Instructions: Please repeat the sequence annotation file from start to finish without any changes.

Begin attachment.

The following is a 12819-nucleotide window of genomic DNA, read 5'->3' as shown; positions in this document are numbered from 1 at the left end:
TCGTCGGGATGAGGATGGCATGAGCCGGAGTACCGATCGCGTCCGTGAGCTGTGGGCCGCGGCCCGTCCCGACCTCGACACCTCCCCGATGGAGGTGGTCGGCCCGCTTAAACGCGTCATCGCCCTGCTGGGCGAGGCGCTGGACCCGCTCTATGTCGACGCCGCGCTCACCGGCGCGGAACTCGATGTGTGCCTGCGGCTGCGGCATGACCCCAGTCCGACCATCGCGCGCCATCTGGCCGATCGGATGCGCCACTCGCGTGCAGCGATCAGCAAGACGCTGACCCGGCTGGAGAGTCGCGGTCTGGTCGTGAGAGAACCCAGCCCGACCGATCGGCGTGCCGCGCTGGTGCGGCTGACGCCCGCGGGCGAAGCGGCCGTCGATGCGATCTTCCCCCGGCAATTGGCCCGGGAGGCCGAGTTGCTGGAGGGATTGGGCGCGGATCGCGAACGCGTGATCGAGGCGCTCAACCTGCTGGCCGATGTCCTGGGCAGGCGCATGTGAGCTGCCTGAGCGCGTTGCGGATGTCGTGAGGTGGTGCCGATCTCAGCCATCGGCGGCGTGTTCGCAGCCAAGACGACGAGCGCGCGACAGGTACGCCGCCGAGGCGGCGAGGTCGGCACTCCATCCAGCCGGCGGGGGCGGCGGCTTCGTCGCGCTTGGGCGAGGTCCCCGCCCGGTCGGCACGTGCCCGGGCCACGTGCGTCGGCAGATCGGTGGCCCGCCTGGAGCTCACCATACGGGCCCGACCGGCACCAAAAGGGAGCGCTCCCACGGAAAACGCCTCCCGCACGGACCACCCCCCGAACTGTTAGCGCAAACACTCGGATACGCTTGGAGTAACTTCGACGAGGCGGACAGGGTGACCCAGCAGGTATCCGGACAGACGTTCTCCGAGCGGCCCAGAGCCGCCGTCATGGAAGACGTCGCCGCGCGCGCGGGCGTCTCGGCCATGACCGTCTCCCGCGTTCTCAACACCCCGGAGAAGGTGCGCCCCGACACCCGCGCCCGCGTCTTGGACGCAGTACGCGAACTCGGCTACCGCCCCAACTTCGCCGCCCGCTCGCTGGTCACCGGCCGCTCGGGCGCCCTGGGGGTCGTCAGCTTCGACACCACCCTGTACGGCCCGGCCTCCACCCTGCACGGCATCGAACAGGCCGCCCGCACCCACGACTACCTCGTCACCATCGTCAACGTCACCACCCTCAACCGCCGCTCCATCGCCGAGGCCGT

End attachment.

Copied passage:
The following is a 12819-nucleotide window of genomic DNA, read 5'->3' as shown; positions in this document are numbered from 1 at the left end:
TCGTCGGGATGAGGATGGCATGAGCCGGAGTACCGATCGCGTCCGTGAGCTGTGGGCCGCGGCCCGTCCCGACCTCGACACCTCCCCGATGGAGGTGGTCGGCCCGCTTAAACGCGTCATCGCCCTGCTGGGCGAGGCGCTGGACCCGCTCTATGTCGACGCCGCGCTCACCGGCGCGGAACTCGATGTGTGCCTGCGGCTGCGGCATGACCCCAGTCCGACCATCGCGCGCCATCTGGCCGATCGGATGCGCCACTCGCGTGCAGCGATCAGCAAGACGCTGACCCGGCTGGAGAGTCGCGGTCTGGTCGTGAGAGAACCCAGCCCGACCGATCGGCGTGCCGCGCTGGTGCGGCTGACGCCCGCGGGCGAAGCGGCCGTCGATGCGATCTTCCCCCGGCAATTGGCCCGGGAGGCCGAGTTGCTGGAGGGATTGGGCGCGGATCGCGAACGCGTGATCGAGGCGCTCAACCTGCTGGCCGATGTCCTGGGCAGGCGCATGTGAGCTGCCTGAGCGCGTTGCGGATGTCGTGAGGTGGTGCCGATCTCAGCCATCGGCGGCGTGTTCGCAGCCAAGACGACGAGCGCGCGACAGGTACGCCGCCGAGGCGGCGAGGTCGGCACTCCATCCAGCCGGCGGGGGCGGCGGCTTCGTCGCGCTTGGGCGAGGTCCCCGCCCGGTCGGCACGTGCCCGGGCCACGTGCGTCGGCAGATCGGTGGCCCGCCTGGAGCTCACCATACGGGCCCGACCGGCACCAAAAGGGAGCGCTCCCACGGAAAACGCCTCCCGCACGGACCACCCCCCGAACTGTTAGCGCAAACACTCGGATACGCTTGGAGTAACTTCGACGAGGCGGACAGGGTGACCCAGCAGGTATCCGGACAGACGTTCTCCGAGCGGCCCAGAGCCGCCGTCATGGAAGACGTCGCCGCGCGCGCGGGCGTCTCGGCCATGACCGTCTCCCGCGTTCTCAACACCCCGGAGAAGGTGCGCCCCGACACCCGCGCCCGCGTCTTGGACGCAGTACGCGAACTCGGCTACCGCCCCAACTTCGCCGCCCGCTCGCTGGTCACCGGCCGCTCGGGCGCCCTGGGGGTCGTCAGCTTCGACACCACCCTGTACGGCCCGGCCTCCACCCTGCACGGCATCGAACAGGCCGCCCGCACCCACGACTACCTCGTCACCATCGTCAACGTCACCACCCTCAACCGCCGCTCCATCGCCGAGGCCGT